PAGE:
Welcome Friends to our new newsletter. What’s new? It is much shorter as we have taken parts of what always made it so long and distributed it into other venues spread out through the year. The newsletter is now primarily a gathering of inspiring articles, a story about a featured Representative, and a few juicy announcements from the community. With this change, I encourage you to read it cover to cover over the coming days.
With Truth as our theme, we come to the end of our trilogy. Shanah’s article on The Mysterious Nature of Goodness, Beauty and Truth wraps the three together in a surprising way and also offers us a picture of the transformational power of self-examination and of forgiveness, a theme I would like for us to explore further.
After reading all the articles, I wanted to write an enthusiastic endorsement of each one of them. What a unique gathering of ideas we have here! However, since my letter is a bit long, and I want you to read the whole newsletter, let me simply suggest you print it out and put it in your “reading spot” to relish over days or fix yourself a nice warm drink, curl up in your favorite chair and simply power through. Some articles will delight you; some will insight you (I just made that up); and all will invite you to ponder. Let us know what you think.
The topic of truth also showed up in our recent Board study from a Steiner lecture series called The Spiritual Foundation of Morality. It was amazing to realize this lecture was offered 107 years ago yet sounds so relevant to today. Here is a brief excerpt on truthfulness: “I ask you, do people still feel anything today when they read something in a newspaper or somewhere else and then learn later that what they had read simply wasn’t true? I ask you to ponder this seriously. Untruthfulness has become a trait of our present cultural epoch, wherever modern life extends.” And he goes on to say, “People must increasingly learn to come to the point where they know whether what they assert really happened. They will learn that one is obliged, not merely to say what one believes is correct, but to say only what ones knows to be true and correct. In other words, one may say or report something only after one has felt and acted on the obligation to test with all the means at one’s disposal whether it is actually so. Only when one accepts this obligation, can truthfulness be experienced as moral impulse.”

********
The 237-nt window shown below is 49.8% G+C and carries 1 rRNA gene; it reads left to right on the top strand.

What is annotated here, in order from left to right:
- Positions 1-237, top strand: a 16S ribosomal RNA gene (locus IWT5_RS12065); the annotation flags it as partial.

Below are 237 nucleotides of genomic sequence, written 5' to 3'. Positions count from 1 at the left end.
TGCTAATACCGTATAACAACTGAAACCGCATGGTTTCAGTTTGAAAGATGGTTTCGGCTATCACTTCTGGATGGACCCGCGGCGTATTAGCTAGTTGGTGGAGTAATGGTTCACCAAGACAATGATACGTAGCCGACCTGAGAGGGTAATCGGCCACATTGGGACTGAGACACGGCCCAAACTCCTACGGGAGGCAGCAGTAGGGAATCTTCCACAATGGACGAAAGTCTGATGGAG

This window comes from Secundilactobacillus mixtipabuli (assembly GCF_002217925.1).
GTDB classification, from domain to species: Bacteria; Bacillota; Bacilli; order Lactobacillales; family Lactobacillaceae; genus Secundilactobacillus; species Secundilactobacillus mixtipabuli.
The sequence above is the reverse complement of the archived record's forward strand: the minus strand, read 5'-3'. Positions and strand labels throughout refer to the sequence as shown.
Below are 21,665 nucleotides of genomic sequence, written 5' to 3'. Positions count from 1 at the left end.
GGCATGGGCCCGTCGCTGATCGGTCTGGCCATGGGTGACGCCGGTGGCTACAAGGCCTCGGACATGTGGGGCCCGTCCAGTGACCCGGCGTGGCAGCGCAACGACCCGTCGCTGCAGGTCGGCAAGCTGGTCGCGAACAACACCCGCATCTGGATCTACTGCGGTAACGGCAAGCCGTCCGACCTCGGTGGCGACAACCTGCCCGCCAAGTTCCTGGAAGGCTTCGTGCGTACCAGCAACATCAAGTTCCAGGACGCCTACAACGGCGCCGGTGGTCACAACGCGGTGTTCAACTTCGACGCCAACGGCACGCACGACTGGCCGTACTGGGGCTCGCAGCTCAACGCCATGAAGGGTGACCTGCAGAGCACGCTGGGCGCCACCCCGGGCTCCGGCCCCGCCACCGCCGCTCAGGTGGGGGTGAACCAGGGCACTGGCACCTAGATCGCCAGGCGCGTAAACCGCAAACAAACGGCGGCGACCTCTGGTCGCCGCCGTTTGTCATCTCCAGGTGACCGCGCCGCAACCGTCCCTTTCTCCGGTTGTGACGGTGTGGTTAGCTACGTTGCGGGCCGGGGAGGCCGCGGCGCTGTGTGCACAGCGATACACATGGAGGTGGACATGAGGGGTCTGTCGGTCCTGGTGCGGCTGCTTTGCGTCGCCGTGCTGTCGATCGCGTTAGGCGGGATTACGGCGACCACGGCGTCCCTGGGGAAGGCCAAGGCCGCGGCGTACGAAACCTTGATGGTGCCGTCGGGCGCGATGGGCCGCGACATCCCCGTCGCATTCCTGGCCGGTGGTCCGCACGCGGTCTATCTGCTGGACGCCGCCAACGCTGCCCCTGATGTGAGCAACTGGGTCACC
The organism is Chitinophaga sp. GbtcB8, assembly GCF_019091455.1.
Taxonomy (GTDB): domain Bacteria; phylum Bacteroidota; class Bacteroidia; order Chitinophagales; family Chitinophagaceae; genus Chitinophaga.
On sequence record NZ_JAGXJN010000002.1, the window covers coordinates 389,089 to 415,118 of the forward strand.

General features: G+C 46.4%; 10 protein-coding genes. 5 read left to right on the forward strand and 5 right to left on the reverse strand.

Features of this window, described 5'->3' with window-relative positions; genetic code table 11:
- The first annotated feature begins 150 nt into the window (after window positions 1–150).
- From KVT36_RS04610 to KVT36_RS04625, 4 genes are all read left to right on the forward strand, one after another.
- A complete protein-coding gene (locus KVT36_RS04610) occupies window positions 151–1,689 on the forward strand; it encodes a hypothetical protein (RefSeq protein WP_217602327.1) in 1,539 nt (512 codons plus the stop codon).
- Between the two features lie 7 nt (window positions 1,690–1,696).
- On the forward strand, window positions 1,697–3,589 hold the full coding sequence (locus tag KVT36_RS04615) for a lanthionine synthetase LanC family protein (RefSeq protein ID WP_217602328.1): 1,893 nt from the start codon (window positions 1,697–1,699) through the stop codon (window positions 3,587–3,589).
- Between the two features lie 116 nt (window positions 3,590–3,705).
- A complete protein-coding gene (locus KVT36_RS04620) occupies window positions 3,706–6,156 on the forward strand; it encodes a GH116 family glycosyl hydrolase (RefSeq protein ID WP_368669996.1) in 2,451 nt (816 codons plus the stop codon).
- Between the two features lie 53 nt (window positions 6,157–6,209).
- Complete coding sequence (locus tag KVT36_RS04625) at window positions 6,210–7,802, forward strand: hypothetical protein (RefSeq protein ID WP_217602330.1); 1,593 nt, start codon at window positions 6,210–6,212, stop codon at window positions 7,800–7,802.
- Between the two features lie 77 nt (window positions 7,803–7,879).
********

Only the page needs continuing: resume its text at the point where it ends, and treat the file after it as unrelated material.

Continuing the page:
This is definitely a clarion call to our culture, and we might ask ourselves how can I be so vigilant in exploring truth and have room left over for joy and wonder? Perhaps one answer to that was also in our Board study where Steiner invokes us to take real interest in each individual and experience we encounter. In this way we learn to love. Perhaps love, laced with a bit of inner stillness, can set us on our way toward truthfulness.
This is an extra poignant newsletter for me as we celebrate the crossing of two close colleagues, Joan Almon and Rena Osmer, shining lights in the world of Steiner early childhood education and significant contributors to the history of LifeWays. There is also a sweet irony that it is an autumn newsletter, as many of my dearest colleagues and friends are, along with me, in our autumnal stage of life. In a recent Brain Pickings article by Maria Popova she invokes us to consider the following about autumn: “ . . .perhaps, between its falling leaves and fading light, it is not a movement toward gain or loss but an invitation to attentive stillness and absolute presence, reminding us to cherish the beauty of life not despite its perishability but precisely because of it; because the impermanence of things — of seasons and lifetimes and galaxies and loves — is what confers preciousness and sweetness upon them.”
While this image (from Trees at Night, 1926) represents my sorrow,
this one (by Margaret C. Cook in a rare 1913 edition of Whitman’s Leaves of Grass) represents the beauty of celebrating transcendence. The crescent moon has always been my favorite, especially at harvest time when it glows orange. As it trims down to nothing but a sliver, it is as if it holds the condensed fullness of a life well-lived.
While you can read about Joan in the link Michaeleen provided from an earlier LifeWays post, I will offer a tribute to Rena at the end of this newsletter. She always represented the beauty of transcendence to me.
Thank you, friends, for your lives as you offer your own goodness, beauty and truth to the children and families in your care. Please know that it does make a difference.
With loving gratitude,